This art­icle spoils the game I’ve re­viewed here.


I’ll dis­cuss only the path in which Winter fol­lows Cyr­us. I also have to point out some as­sump­tions I’ve made be­fore the ac­tual cal­cu­la­tions:

  1. The Sule is sim­ilar to the Earth. Be it size, at­mo­sphere or chem­ical com­pos­i­tion of soil;
  2. The bomb ex­ploded some­where over Gab­rea;
  3. Both the cap­ital of Brighton and the city over which the nuke ex­ploded are as close as pos­sible;
  4. Ac­cur­acy of the map is reas­on­able.
The map of the Sule with a line por­tray­ing the shortest dis­tance between the two coun­tries

The map is 3000 pixels wide which makes one pixel rep­res­ent about 13.35km. The red­dish line is 2282+2132312\sqrt{228^2 + 213^2} \approx 312 pixels long, there­fore dis­tance between the coun­tries in ques­tion turns out to be 312×13.354168312 \times 13.35 \approx 4168 kilo­metres.

Shock wave

The cit­izens of Brighton could ob­serve the blind­ing ex­plo­sion just 4168229.814\frac{4168}{229.8} \approx 14 mil­li­seconds after the event. Between the ex­plo­sion visu­als and a sound ef­fect, which sup­posedly meant the ar­rival of shock wave, there was just a few lines of dia­logue I’d give at most a minute to act out. Too bad the shock wave needs whole 41684808.7\frac{4168}{480} \approx 8.7 minutes1 to travel all the way from Gab­rea to Brighton, there­fore in the game shock wave comes at least 8.7 times faster than it should. A small mis­take, oops.

In fur­ther cal­cu­la­tions I’ll as­sume that whole 8.7 minutes have already passed after the ex­plo­sion when the shock wave sound ef­fect has played.


Shock wave is fol­lowed by Cyr­us’ ex­plan­a­tion about how dire the situ­ation ac­tu­ally is after which they fi­nally tele­port out. Given length of the ex­plan­a­tion I rate it at (at most) 5 minutes. Tele­port­a­tion, as can be seen earlier in game, takes only 5 seconds to com­plete, which puts Winter at ex­actly 8.7min+5min+5sec=8268.7\mathrm{min} + 5\mathrm{min} + 5\mathrm{sec} = 826 seconds of ex­pos­ure to γ ra­di­ation.

826 seconds only and strictly only if there was any no­tice­able change in back­ground ra­di­ation in the first place! The strength of ra­di­ation is in­versely pro­por­tional to the dis­tance from the ex­plo­sion centre2, thus even at re­l­at­ively short dis­tances from the ex­plo­sion centre the ra­di­ation de­creases to neg­li­gible levels. For com­par­ison one can­not even meas­ure the change of ra­di­ation back­ground 200 kilo­metres away from the ex­plo­sion of 20Mt nuke34.

Look­ing at the ef­fects table to ex­per­i­ence the same symp­toms Winter had (vomit­ing and diarrhoea to be ex­act), her body had to ab­sorb from 2 to 6 grays of ion­ising ra­di­ation. Given 826 seconds of ex­pos­ure the dose rate had to be any­thing between 8.717Gyh8.717\frac{\mathrm{Gy}}{\mathrm{h}} and 26.15Gyh26.15\frac{\mathrm{Gy}}{\mathrm{h}}. I’m not sure I need to point out I’m hav­ing a hard time think­ing up spe­cific­a­tions of a bomb which would in­duce such strong ra­di­ation 4168 kilo­metres away from it’s ex­plo­sion loc­a­tion and not break the Sule apart.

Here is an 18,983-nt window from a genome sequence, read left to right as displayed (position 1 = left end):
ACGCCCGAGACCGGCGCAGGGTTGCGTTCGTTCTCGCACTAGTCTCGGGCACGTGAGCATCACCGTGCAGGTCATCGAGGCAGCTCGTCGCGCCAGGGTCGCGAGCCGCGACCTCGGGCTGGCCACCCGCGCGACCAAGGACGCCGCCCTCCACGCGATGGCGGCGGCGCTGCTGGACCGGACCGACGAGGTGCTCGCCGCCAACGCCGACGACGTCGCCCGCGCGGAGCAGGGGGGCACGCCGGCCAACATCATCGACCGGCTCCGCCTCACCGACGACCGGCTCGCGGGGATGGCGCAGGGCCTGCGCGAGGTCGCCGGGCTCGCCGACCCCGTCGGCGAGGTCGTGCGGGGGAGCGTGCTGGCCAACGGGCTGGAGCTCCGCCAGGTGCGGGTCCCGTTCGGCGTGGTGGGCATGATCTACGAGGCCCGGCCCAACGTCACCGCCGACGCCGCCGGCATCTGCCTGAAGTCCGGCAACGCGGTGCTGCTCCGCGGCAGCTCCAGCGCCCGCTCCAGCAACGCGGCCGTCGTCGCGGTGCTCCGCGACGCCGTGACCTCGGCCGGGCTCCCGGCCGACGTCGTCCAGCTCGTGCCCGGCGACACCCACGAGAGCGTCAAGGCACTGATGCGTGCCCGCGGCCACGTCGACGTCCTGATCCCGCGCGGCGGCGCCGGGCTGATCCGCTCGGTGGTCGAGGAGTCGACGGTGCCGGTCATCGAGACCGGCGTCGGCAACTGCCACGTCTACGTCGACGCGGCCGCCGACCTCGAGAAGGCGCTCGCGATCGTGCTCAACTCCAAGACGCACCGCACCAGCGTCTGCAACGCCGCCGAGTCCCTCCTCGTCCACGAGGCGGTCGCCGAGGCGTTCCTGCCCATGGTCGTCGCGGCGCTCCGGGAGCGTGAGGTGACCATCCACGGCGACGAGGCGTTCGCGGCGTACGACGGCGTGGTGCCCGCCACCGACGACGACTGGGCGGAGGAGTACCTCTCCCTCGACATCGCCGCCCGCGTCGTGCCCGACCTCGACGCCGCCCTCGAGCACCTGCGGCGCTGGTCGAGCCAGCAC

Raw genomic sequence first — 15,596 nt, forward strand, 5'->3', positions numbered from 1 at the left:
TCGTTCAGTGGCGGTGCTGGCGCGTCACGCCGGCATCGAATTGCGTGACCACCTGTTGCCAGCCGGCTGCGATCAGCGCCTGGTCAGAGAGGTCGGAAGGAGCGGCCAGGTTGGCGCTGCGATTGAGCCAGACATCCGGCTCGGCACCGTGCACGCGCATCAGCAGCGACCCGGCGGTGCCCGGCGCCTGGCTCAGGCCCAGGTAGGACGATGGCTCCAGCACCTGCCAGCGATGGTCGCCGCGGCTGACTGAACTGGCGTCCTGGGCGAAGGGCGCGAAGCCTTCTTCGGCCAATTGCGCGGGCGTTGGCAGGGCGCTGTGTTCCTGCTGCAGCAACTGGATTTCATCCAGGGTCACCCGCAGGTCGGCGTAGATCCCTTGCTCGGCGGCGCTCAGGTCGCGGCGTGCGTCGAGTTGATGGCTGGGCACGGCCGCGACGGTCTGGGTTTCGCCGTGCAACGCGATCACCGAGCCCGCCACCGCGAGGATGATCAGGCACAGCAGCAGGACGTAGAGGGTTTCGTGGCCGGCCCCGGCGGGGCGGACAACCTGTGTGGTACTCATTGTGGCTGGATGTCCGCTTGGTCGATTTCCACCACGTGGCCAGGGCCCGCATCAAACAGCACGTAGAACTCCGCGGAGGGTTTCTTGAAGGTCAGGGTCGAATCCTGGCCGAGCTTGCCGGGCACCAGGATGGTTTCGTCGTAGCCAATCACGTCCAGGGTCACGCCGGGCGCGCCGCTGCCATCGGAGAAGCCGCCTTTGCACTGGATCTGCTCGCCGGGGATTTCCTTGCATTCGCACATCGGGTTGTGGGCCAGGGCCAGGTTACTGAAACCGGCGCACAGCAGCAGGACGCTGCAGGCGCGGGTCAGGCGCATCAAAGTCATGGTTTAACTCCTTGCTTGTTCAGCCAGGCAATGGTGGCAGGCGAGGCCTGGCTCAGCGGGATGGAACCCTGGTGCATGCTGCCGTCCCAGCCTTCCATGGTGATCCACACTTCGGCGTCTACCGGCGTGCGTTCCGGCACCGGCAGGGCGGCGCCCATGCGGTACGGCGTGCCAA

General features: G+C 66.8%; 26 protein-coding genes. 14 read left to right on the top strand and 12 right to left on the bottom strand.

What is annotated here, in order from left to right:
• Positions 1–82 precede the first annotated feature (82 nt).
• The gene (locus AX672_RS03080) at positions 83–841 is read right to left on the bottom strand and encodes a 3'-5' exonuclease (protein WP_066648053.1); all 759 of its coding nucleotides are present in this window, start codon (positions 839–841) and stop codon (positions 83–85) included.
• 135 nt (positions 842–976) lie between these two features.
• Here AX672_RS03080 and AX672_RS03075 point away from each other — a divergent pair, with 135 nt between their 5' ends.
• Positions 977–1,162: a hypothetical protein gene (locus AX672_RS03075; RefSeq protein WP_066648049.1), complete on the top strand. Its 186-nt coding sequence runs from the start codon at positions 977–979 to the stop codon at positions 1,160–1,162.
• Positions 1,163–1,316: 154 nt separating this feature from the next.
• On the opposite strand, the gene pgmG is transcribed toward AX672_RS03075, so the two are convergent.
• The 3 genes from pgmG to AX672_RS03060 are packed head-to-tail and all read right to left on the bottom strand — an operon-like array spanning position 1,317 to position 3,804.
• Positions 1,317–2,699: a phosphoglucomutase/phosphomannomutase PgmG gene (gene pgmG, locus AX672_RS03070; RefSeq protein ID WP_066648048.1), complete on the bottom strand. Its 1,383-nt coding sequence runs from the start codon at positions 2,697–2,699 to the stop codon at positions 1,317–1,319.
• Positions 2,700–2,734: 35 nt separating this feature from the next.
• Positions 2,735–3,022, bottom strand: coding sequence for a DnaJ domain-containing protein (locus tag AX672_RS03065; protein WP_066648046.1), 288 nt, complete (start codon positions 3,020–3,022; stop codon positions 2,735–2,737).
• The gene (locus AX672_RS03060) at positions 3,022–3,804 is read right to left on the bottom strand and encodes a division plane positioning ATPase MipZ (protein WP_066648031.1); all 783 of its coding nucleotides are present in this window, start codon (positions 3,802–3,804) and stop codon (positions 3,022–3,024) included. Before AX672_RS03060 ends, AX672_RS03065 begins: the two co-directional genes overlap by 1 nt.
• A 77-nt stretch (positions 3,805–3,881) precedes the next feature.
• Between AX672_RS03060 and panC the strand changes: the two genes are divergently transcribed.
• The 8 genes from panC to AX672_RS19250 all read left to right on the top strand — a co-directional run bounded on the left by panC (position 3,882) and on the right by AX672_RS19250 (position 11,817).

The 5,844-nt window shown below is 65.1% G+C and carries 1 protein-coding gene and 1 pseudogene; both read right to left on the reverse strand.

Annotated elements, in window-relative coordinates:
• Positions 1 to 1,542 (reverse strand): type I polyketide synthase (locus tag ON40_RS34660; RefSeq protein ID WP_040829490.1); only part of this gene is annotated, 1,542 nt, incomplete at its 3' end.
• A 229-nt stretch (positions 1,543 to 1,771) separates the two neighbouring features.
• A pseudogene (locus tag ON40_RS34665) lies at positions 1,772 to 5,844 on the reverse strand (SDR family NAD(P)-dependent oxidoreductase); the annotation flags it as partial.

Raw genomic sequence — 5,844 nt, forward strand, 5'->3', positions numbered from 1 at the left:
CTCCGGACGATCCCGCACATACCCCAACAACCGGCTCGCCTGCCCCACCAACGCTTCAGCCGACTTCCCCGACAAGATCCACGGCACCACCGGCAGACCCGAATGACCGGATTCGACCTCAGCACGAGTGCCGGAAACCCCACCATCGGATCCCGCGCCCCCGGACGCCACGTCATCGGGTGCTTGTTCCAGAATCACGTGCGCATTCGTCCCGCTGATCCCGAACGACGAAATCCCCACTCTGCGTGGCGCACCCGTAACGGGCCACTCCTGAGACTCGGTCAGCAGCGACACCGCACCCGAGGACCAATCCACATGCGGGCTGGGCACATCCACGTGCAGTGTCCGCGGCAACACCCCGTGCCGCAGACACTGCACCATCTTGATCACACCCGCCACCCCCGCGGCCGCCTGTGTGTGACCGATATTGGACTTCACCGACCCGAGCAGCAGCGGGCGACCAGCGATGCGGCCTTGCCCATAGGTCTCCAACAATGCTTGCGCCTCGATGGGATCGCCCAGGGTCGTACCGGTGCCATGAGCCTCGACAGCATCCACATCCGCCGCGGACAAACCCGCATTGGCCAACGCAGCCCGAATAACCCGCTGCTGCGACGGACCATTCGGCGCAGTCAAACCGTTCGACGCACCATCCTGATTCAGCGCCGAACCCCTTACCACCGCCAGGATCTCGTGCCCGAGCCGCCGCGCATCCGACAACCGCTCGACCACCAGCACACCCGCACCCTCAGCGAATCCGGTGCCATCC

Dis­cus­sion at Dis­chan for­ums5 poin­ted out that all my cal­cu­la­tions are com­pletely de­pend­ent on the first as­sump­tion. In­deed they are, so I’ll write how I came to con­clu­sion this as­sump­tion is safe enough to be de­pended on. If the Sule is big­ger than the Earth, the story of ir­ra­di­ation is even more un­likely as the dis­tance between Gab­rea and Brighton is even lar­ger. On the other hand the planet can’t get much smal­ler (or more ac­cur­ately, easier6) and still be cap­able of hav­ing an at­mo­sphere.

Com­bat­Player poin­ted out that the game could be set in a dif­fer­ent uni­verse fol­low­ing dif­fer­ent phys­ics al­to­geth­er. In­deed, that also could be a case, but I highly doubt it’s reas­on­able thing to do. Of course I won’t stop any­body try­ing to cre­ate new rules for fic­tional uni­verse, but it would in­volve long years of hard work to make everything at least a bit real­ist­ic. That would in­clude en­sur­ing new rules al­low cre­ation of stars, plan­ets, stable chem­ical ele­ments. After that en­sur­ing those ele­ments would be able to par­ti­cip­ate in a pro­cess of cre­at­ing other highly com­plex ele­ments we call or­ganic mat­ter and so on and on.

Fi­nal words

Even though there cer­tainly were some small mis­takes in the story, those mis­takes did­n’t pre­vent me from hav­ing fun play­ing this game. What ac­tu­ally sad­dens me is how people are still afraid of nuc­lear as if it was the most fear­ful thing con­ceived by our hard-­work­ing sci­ent­ists. It’s not in the scope of this art­icle though.

  1. Speed of the sound in earth crust; I took 8kms\frac{\mathrm{km}}{\mathrm{s}} here.↩︎

  2. See in­verse-square law.↩︎

  3. At least un­til fal­lout ar­rives. Source.↩︎

  4. The bomb used in game clearly was much stronger, but re­gard­less of that, it’s ex­plo­sion strength (however strong it was) still pales in com­par­ison to vari­ous laws, that don’t fa­vour game’s scen­ario.↩︎

  5. Ori­gin­ally linked to ht­tp://dis­chan.or­g/­for­um/view­for­um.php?c=1&f=12&t=1746, but for­ums were re­moved at some point.↩︎

  6. In or­der for body to have it’s own at­mo­sphere body’s grav­it­a­tion should be large enough so it could hold down gases of which at­mo­sphere con­sists. Grav­it­a­tion is pro­por­tional to the mass of the body rather than size. As­sump­tion #1, however, in­cludes sim­ilar dens­ity to Earth, thus I can use size and mass in such com­par­is­ons in­ter­change­ably.↩︎